Posted 07 July 2012 - 10:53 AM


LaTex FTW Posted Image

I was thinking the same thing.
However I must admit: I use word myself. Never took the time to lear latex and I wonder whether it really is that much better?
I have seen papers/PhD thesis etc in latex that didnt look better (at all) then those written in word.
It seems that Latex is only better if you need to use a lot of (chemical) formulas

I'm using latex for a lot of writing now, and I quite like it. I find the way image and table placement works really nice, as well as the referencing (papers and table of contents sort of stuff) excellent. i also like the way I can do a draft that just puts a box where the image will be and allows me to do the final sorting out of layout and content without slowing down the file by including the images each time.

#10 pito

pito

    Veteran

  • Global Moderators
  • PipPipPipPipPipPipPipPipPipPip
  • 1,332 posts
81
Excellent

Posted 07 July 2012 - 11:03 AM



LaTex FTW Posted Image

I was thinking the same thing.
However I must admit: I use word myself. Never took the time to lear latex and I wonder whether it really is that much better?
I have seen papers/PhD thesis etc in latex that didnt look better (at all) then those written in word.
It seems that Latex is only better if you need to use a lot of (chemical) formulas

I'm using latex for a lot of writing now, and I quite like it. I find the way image and table placement works really nice, as well as the referencing (papers and table of contents sort of stuff) excellent. i also like the way I can do a draft that just puts a box where the image will be and allows me to do the final sorting out of layout and content without slowing down the file by including the images each time.

I see what you mean.
But was it easy to learn? The reason I do not really use it, is because I just cant seem to find time or "courage" to start with it.. it seems difficult to start with and also: isnt it something you need to keep using in order to stay fast and good?

If you don't know it, then ask it! Better to ask and look foolish to some than not ask and stay stupid.


#11 bob1

bob1

    Thelymitra pulchella

  • Global Moderators
  • PipPipPipPipPipPipPipPipPipPip
  • 5,709 posts
398
Excellent

Posted 07 July 2012 - 02:35 PM


Latex stuff

I see what you mean.
But was it easy to learn? The reason I do not really use it, is because I just cant seem to find time or "courage" to start with it.. it seems difficult to start with and also: isnt it something you need to keep using in order to stay fast and good?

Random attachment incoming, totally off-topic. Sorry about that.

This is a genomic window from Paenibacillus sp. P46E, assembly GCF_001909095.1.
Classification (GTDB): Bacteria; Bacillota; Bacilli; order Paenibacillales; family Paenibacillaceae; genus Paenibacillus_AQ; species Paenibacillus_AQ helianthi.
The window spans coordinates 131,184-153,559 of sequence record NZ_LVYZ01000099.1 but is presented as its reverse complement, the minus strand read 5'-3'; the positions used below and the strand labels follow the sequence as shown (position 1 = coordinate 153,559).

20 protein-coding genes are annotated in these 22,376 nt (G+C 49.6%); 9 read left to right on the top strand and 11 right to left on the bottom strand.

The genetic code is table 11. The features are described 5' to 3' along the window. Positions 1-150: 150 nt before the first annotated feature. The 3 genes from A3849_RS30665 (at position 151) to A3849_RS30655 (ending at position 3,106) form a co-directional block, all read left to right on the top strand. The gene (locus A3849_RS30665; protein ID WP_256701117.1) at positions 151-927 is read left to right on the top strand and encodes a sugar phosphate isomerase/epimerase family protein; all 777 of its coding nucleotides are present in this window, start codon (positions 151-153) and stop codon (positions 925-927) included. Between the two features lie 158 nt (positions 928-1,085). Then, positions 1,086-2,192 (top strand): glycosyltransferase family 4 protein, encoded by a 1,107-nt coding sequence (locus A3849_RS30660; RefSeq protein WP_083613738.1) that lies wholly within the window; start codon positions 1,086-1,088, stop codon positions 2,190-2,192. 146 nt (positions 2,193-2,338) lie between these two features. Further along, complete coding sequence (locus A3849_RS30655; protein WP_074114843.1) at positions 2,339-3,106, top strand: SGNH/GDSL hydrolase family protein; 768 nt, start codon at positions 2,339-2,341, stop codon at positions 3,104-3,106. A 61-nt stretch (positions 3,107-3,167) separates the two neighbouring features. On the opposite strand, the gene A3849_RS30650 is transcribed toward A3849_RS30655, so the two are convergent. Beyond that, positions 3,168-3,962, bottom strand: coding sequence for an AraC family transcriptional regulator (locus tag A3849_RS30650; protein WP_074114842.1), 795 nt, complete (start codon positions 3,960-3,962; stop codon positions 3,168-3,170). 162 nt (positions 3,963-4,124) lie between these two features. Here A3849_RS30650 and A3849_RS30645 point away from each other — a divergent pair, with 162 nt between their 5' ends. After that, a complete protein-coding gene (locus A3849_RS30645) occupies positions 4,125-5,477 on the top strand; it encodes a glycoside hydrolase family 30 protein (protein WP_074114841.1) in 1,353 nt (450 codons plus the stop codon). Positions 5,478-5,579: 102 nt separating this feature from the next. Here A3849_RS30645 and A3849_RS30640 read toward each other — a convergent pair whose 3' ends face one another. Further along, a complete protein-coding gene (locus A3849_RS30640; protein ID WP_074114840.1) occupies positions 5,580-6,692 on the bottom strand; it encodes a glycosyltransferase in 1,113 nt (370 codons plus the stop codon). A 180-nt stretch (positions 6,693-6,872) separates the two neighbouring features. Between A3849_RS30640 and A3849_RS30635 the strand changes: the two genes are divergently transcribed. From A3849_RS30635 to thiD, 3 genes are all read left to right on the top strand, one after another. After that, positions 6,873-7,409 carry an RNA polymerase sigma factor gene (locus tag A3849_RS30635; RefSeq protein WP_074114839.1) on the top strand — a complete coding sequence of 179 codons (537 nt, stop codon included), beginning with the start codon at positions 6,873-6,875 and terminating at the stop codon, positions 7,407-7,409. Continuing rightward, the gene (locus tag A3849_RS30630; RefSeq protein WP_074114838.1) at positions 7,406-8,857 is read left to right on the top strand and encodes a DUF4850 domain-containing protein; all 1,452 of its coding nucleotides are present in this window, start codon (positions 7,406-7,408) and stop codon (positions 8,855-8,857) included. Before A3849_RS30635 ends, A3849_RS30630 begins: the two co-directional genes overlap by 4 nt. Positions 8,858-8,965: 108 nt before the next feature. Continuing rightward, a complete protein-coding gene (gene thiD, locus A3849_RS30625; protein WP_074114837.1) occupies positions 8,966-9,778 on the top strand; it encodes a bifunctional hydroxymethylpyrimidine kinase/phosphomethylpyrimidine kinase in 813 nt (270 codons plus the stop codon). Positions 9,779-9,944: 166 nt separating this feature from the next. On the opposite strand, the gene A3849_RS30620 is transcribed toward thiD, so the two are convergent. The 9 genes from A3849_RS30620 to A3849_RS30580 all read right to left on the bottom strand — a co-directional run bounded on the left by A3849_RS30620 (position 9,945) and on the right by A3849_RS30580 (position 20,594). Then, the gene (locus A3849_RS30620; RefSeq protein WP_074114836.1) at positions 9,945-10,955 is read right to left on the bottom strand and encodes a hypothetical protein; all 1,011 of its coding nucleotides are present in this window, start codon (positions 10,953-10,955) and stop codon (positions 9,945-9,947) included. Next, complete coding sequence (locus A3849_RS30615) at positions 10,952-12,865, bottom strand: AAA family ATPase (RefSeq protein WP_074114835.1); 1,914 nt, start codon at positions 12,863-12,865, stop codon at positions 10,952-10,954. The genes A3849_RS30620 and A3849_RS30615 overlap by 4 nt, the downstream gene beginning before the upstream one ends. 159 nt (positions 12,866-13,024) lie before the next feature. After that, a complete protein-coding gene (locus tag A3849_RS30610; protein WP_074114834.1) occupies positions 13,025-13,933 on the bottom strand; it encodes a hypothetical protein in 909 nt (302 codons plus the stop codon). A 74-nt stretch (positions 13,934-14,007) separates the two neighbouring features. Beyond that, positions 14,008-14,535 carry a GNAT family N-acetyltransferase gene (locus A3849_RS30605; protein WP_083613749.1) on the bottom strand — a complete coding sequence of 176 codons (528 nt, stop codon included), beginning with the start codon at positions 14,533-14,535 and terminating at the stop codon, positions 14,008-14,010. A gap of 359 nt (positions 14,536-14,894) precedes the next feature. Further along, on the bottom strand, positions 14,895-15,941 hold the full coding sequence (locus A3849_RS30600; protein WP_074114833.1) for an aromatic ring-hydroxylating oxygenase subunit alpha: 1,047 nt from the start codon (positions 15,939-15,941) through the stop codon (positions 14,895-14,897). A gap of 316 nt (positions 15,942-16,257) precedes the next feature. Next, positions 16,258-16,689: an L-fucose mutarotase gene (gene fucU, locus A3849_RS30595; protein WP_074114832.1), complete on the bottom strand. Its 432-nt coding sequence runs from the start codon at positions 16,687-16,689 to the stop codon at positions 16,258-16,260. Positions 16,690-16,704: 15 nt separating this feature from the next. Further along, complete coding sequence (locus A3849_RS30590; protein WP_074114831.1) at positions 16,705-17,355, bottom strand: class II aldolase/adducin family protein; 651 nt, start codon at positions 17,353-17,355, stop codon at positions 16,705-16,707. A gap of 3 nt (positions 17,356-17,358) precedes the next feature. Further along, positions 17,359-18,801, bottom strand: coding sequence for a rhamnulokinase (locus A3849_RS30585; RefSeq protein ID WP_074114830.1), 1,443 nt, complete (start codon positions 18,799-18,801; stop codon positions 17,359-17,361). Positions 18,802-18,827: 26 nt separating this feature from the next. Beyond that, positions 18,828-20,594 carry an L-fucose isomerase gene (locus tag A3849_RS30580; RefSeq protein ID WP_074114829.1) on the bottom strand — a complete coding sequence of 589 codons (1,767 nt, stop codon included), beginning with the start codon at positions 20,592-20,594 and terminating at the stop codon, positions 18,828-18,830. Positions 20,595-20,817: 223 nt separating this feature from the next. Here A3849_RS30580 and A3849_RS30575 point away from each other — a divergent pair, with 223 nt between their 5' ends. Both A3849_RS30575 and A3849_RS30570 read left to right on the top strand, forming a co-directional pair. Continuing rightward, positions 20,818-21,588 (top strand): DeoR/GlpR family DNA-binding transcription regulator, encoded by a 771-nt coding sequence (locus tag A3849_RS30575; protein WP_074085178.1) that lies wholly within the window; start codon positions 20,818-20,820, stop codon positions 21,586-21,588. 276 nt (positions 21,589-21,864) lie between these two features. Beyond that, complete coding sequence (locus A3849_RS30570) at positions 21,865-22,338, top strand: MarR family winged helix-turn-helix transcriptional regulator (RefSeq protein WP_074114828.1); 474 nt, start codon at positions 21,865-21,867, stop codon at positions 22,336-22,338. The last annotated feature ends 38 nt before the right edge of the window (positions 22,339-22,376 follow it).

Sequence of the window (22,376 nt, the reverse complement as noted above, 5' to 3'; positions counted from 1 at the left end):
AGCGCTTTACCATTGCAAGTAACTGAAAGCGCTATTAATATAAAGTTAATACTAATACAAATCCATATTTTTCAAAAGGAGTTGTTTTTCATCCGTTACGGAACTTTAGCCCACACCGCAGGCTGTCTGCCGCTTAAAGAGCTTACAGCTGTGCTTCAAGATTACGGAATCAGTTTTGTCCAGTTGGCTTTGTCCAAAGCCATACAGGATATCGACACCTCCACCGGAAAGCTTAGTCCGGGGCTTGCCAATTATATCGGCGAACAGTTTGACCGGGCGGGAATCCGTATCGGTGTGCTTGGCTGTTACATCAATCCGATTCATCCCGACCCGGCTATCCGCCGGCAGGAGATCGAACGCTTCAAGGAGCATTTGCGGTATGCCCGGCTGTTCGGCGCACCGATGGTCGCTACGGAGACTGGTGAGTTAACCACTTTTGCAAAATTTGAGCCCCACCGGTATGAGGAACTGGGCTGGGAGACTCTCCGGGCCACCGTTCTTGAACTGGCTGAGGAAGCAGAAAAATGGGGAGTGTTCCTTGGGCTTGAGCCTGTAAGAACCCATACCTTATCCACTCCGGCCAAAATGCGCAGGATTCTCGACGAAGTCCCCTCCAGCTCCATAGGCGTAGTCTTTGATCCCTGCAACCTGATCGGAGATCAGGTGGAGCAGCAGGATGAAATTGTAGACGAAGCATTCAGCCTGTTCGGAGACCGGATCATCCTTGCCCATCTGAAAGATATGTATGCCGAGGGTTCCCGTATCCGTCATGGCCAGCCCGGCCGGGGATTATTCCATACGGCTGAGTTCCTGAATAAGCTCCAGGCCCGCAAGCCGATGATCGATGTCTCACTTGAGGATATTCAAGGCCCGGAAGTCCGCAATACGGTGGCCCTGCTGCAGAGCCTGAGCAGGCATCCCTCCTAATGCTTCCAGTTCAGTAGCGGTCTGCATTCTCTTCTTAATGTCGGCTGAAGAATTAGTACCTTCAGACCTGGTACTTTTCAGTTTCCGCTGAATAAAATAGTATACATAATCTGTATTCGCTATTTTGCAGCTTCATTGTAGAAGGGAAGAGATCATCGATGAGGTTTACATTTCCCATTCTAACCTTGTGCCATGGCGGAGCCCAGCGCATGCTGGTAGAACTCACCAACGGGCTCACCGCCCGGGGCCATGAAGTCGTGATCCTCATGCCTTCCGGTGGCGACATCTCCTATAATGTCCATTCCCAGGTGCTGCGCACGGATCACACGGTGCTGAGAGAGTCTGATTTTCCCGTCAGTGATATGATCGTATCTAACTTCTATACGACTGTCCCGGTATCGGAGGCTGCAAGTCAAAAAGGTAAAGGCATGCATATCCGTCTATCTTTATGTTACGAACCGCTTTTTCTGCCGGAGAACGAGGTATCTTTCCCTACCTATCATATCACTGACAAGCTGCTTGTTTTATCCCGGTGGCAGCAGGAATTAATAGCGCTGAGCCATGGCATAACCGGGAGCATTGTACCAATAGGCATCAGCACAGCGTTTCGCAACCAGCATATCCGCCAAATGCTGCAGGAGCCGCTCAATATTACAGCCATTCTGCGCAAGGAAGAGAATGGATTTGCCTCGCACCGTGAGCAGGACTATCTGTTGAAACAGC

Yeah, it took a bit of time and effort to learn the basics, and I still have to go back and look up some things now and again, but the packages come with full documentation and there is an excellent wikibook online for geting most stuff right, not to mention googling just about anything will get you a useable answer (though not necessarily the best answer). The hardest part i have found is getting a good package for doing the specialist things I want (e.g.writing chemical formulae, SI units, multiple page figures), as there are usually lots of options or different ways of doing things, which will give you more or less the same output but are more cumbersome/difficult to write. For example you can write chem formulae by writing the letters and then entering math mode to make super/subscripts, or you can use a package such as mhchem and write \ce{formula here} and it will output it nicely.

I mostly got into it because i was sick of bloody endnote and word crashing when I was writing anything with over 100 refs or anything that was image heavy.

Drawbacks include having to get the context of your stuff just right for everything, remembering to put all the brackets in (though the processing will tell you when and where you have done this). Having to have all the images in a separate folder forces you to have to come up with a useful naming system to avoid confusing yourself, which can be a bit of a pain and means you have to take all your images and copy them from the parent files (e.g. if you have a series of images of the same thing but only want one, you have to make a copy and put it intothe image folder).

#12 Snowflake

Snowflake

    member

  • Active Members
  • Pip
  • 6 posts
0
Neutral

Posted 10 July 2012 - 10:29 AM

For a first start I submitted an App for the Ubuntu App Showdown Contest:

http://snowflakestefanie.blogspot.de/

At the moment it is still under reviewing, I'll post the link as soon as it is in the Ubuntu Software Center. If you like try, comment and rate it Posted Image




Home - About - Terms of Service - Privacy - Contact Us

©1999-2013 Protocol Online, All rights reserved.